"I for one feel confident that your good judgement will carry America safely through without war--but in case of such an event I am ready to place a Company of fifty Lady sharpshooters at your disposal," -Annie in a letter to President William McKinley
132) Phoebe Moses-Butler
"I ain't afraid to Love a man. I ain't afraid to shoot him either."
Born: 13 August 1860, Dark County, Ohio, United States of America
Died: 3 November 1926, Greenville, Ohio, United States of America
Also Known As: Annie Oakley or Little Sure Shot
Her father died when she was six leaving Annie’s mother to raise six small children alone.
Her mother remarried and her new husband died leaving her with another baby.
Annie was soon sent to the Darke County Infirmary where she was given an education and taught to sew—a skill she’d later use to make her own costumes. She would be sent to live with a horribly abusive couple she could only refer to as “The Wolves” before going back to the infirmary and then finally home to her mother when she was thirteen or fourteen.
Her mother had remarried again and now Annie used her father’s rifle to hunt and sell game to the local grocers for money. One of the animals she hunted at this time was the Passenger Pigeon, which went extinct from over-hunting. in 1914.
At the age of fifteen Annie paid off her mother’s $200 mortgage from her hunting.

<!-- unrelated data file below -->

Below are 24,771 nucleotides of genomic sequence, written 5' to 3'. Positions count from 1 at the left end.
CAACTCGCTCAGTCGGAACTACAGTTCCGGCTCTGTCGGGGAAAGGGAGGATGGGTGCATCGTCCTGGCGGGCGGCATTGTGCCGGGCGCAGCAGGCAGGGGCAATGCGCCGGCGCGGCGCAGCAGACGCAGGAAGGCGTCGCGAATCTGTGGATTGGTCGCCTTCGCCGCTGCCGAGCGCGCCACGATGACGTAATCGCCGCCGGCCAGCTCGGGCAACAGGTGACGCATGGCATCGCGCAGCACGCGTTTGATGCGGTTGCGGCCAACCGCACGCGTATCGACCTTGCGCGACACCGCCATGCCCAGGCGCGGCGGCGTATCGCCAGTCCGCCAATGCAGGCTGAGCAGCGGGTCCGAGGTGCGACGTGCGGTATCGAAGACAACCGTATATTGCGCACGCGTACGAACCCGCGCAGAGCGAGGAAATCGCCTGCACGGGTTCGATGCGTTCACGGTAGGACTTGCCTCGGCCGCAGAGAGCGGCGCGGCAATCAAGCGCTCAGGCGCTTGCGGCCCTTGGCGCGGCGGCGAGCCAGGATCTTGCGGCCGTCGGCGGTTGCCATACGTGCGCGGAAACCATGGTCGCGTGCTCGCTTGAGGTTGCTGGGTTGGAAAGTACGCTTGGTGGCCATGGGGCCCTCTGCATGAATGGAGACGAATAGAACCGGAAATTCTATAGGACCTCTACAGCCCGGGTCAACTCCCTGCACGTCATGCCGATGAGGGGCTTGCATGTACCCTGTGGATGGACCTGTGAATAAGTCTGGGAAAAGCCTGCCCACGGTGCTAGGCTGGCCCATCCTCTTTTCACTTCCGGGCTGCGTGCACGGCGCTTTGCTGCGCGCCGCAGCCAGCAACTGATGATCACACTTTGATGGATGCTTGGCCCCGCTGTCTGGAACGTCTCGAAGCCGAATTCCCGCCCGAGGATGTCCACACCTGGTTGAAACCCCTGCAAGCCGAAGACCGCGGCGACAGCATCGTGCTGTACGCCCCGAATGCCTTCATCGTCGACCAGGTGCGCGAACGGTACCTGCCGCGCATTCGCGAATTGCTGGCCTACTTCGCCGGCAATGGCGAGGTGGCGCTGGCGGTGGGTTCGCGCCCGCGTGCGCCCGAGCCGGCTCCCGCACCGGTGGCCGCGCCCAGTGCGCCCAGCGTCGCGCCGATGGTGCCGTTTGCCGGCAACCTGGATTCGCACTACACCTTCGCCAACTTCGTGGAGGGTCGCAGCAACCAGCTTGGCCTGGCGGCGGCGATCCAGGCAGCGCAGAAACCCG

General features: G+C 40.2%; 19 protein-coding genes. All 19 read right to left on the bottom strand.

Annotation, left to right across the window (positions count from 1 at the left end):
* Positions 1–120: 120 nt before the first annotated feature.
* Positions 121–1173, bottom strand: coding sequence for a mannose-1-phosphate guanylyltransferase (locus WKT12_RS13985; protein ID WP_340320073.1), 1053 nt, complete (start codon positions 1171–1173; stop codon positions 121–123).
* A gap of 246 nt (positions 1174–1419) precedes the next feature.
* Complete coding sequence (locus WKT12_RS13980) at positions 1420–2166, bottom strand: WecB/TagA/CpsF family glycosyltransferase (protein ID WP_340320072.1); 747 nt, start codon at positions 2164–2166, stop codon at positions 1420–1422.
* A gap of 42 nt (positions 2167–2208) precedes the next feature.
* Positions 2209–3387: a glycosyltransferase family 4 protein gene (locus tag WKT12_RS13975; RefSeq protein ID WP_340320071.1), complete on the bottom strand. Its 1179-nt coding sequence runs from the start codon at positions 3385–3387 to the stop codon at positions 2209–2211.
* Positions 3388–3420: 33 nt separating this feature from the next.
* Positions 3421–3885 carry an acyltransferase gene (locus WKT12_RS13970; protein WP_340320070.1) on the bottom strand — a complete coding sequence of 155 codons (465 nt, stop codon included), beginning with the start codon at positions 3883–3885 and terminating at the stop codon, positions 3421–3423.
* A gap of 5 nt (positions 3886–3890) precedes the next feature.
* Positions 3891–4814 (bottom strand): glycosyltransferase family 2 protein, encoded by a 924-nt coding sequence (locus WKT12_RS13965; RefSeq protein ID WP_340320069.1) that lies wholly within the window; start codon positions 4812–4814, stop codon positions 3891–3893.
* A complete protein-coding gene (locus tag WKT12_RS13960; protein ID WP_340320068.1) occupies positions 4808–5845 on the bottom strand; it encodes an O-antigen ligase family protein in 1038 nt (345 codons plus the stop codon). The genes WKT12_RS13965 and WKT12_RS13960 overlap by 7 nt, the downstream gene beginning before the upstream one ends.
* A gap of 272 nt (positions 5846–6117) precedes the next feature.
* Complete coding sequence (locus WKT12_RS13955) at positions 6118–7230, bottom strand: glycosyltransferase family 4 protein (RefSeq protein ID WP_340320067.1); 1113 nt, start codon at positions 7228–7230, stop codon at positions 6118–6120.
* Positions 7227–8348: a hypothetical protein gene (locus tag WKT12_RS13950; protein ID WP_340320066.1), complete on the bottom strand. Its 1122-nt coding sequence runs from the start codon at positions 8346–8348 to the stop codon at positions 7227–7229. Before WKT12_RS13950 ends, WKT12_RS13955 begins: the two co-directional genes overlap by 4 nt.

It was from this skill as a shooter that she met her husband—competing against him in a turkey shoot (she got a perfect 25/25 while Frank received 24/25). They were married in 1876 (despite Annie’s family not approving—she was 17 to his 30).
Annie and Frank first appeared onstage together in 1882 after Frank’s partner was ill and Annie stepped in.
In March of 1884 Annie befriended Sitting Bull—leader of the Lakota Tribe. Sitting Bull and Annie became fast friends—he even adopted her into the tribe and gave her the name of Watanya Cicilla—Little Sure Shot.
They retired from the professional arena in 1913.
During both the Spanish-American War and World War I Annie volunteered to raise up a regiment of shooting women—the federal government declined her request both times. She volunteered for several veteran’s charities and the Red Cross instead.
In 1922 Annie and Frank were in a bad car wreck—dashing her plans for a comeback and starring in a major motion picture. Annie never fully recovered and after fifty years of marriage she passed away—with Frank following three weeks later.
Find a Grave Marked
Located in my Personal Library:
Buffalo Bill's Wild West: An American Experience by Robert Lawrence
Annie Oakley by Chuck Wills
Annie Oakley by Ginger Wadsworth
Haunted West: Legendary Tales From the Frontier (Magazine Published by Centennial Today, Fall 2020)
Princesses Behaving Badly by Linda Rodriguez McRobbie
Revolutionary Women From Colonists to Suffragettes by Peter Pauper Press Inc
Uppity Women Speak Their Minds by Vicki León
Who Was Annie Oakley? By Stephanie Spinner
Women Who Charmed the West by Anne Seagraves
The Books linked above as well ^^
I first heard Annie’s story when I was seven or eight years old. She was the first woman from history to grab my attention and kept me hooked, all these years later. Without her, I might have never found Hypatia in a roundabout way or started this project all together. So, here’s to you Annie, and I’m sorry I mispronounced your name (Phoebe) for a solid three years before anyone bothered to correct me. It’s not phoh-bee, its Phee-bee, got it!